Could Controversial New Bill Lift Yellowstone National Park Paddling Restrictions?
A new bill, that is probably unlikely to turn into a law, may open Yellowstone National Park and Grand Teton National Park’s waterways. This proposed bill, HR3492, would help lift restrictions that have been in place since 1971. This original law limited rafts, canoes and other hand-propelled vessels to travel on all rivers, streams and lakes. In fact, currently only a mere three-mile section of waterways – between the Shoshone and Yellowstone Lakes – are open to paddlers.
There are two distinct sides to this new bill.
On the positive side, removing the ban would help promote more tourism and business for whitewater guides and other nearby water outfitters. Republicans believe there are several areas within Yellowstone National Park that could permit paddling without any adverse side effects on wildlife, fish, waters or even on people. With world-renowned popularity, lifting this bound would attract thousands more whitewater rafting enthusiasts.
People that oppose this bill believe the burden to analyze the environmental impacts will likely result in several closures throughout a three-year process, which is estimated to cost $4 million. If these studies cause shutdowns, this could cause significant financial impacts to the National Park Service.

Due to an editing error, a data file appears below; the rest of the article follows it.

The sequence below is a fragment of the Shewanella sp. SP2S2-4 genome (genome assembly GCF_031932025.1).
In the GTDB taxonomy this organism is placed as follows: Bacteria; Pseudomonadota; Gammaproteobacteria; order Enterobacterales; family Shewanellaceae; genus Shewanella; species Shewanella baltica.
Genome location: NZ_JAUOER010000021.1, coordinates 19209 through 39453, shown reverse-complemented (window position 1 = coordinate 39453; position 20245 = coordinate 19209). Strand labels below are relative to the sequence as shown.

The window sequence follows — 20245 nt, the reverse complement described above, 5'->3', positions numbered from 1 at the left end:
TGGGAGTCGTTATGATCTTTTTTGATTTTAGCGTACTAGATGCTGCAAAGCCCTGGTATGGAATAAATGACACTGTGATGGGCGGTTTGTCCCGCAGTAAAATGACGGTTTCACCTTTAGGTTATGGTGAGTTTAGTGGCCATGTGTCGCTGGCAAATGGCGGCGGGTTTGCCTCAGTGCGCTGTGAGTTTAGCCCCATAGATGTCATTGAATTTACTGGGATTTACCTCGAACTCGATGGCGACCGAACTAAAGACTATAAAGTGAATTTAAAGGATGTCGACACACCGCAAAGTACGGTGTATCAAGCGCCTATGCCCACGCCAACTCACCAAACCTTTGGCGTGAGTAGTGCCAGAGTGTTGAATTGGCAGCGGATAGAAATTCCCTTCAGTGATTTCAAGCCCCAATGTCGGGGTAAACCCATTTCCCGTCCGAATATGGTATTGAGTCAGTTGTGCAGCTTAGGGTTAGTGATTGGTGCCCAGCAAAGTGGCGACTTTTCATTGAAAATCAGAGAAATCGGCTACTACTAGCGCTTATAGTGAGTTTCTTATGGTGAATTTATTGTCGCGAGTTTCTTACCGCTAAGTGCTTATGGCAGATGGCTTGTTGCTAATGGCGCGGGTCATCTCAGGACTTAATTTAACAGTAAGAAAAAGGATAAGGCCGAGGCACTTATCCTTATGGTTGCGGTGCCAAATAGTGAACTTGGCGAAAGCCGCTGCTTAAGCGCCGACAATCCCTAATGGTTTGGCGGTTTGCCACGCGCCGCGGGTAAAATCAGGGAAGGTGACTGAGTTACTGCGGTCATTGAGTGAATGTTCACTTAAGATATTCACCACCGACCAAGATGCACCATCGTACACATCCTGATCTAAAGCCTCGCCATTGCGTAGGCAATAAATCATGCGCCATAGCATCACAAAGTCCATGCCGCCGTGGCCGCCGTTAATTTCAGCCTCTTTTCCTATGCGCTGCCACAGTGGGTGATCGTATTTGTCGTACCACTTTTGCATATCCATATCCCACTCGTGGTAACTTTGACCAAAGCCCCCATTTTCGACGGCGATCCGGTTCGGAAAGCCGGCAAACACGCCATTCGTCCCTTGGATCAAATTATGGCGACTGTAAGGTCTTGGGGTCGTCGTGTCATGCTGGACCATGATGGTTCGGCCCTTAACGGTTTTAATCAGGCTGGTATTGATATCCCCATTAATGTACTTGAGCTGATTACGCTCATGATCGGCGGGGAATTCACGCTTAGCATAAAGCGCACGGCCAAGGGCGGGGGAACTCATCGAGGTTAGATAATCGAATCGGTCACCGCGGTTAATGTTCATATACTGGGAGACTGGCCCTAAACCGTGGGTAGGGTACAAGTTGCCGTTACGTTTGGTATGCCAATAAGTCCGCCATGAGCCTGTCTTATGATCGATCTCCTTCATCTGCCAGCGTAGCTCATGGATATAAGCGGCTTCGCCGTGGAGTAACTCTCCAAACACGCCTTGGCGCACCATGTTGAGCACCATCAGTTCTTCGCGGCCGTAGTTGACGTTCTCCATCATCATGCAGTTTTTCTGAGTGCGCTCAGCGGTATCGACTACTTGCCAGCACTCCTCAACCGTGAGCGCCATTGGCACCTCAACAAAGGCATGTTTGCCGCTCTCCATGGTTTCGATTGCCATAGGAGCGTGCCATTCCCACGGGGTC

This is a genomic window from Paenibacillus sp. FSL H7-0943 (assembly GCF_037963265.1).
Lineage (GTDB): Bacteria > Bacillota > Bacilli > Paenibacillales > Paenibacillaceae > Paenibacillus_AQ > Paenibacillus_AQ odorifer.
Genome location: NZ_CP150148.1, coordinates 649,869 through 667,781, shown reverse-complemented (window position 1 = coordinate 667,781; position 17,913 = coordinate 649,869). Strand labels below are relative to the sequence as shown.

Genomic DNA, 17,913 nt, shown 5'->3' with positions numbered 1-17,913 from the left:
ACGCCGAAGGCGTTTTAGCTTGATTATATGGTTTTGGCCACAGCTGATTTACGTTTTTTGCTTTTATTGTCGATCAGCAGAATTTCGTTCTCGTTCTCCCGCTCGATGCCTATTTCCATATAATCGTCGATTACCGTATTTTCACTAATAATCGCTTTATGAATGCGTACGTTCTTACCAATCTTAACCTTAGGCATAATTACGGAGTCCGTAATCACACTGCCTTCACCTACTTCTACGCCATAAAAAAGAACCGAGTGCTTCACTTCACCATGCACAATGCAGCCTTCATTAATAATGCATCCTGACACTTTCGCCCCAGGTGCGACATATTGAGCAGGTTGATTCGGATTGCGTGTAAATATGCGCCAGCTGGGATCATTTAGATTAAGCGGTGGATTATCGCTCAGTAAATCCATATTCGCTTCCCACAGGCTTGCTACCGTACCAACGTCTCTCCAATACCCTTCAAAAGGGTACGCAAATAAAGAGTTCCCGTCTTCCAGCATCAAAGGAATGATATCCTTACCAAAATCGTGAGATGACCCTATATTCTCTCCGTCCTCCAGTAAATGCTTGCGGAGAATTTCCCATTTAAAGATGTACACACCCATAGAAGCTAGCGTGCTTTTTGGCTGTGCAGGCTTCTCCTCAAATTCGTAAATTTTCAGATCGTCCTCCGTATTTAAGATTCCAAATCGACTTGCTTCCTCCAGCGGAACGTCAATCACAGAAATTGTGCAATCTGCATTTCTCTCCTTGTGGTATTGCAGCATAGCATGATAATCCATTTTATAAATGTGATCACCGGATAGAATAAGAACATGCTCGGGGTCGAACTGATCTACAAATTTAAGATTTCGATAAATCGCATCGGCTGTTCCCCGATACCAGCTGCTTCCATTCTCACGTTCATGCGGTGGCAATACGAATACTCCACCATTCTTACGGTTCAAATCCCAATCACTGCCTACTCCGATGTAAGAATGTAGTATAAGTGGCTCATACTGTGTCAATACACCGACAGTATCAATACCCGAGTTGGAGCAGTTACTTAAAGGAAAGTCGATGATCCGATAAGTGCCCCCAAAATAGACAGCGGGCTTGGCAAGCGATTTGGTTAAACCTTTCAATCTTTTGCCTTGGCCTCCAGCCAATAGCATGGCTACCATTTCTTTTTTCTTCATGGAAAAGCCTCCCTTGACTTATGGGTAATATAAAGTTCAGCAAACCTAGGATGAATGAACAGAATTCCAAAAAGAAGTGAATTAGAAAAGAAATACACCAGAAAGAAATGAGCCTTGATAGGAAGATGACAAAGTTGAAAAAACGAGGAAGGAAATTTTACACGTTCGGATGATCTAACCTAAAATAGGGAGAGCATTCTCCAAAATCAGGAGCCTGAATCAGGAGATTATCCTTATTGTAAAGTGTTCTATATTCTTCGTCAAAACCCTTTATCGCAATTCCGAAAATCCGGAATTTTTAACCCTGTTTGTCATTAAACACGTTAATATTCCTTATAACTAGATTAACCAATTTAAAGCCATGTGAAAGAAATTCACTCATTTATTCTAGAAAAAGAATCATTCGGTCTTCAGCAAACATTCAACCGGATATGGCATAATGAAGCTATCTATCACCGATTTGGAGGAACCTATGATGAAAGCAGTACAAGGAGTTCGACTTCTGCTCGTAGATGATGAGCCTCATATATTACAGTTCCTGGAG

However, if no studies are completed on possible environmental effects, and this bill were to become law, it would likely lead to commercial companies pursuing opportunities for additional income. This could lead to disruption of wildlife species.
Experts say that the original ban was put in place to help protect the park and preserve its pristine wilderness areas. Since Yellowstone is rather unpredictable and experiences a wide fluctuation of winter and summer climates, rivers would need to be constantly monitored to see if they are safe for hand propelled traveling.
Opponents of this measure also believe that defining hand-propelled vessels could present a further reduction in control over Yellowstone’s rivers, possibly opening the door to unconventional watercraft or inner tubes.
While grizzly and wolf sightings are rare, there are more common in areas that are closed or inaccessible to the public and opening rivers would make these areas far more accessible.
The Greater Yellowstone Coalition has issued support against this measure, believing it could potentially bring harm and damage to these wild lands. While some people are still concerned over this measure, statisticians believe it has a 20-percent chance or less of passing Congress.
Yellowstone Holiday offers Yellowstone RV camping just outside the West entrance to the park.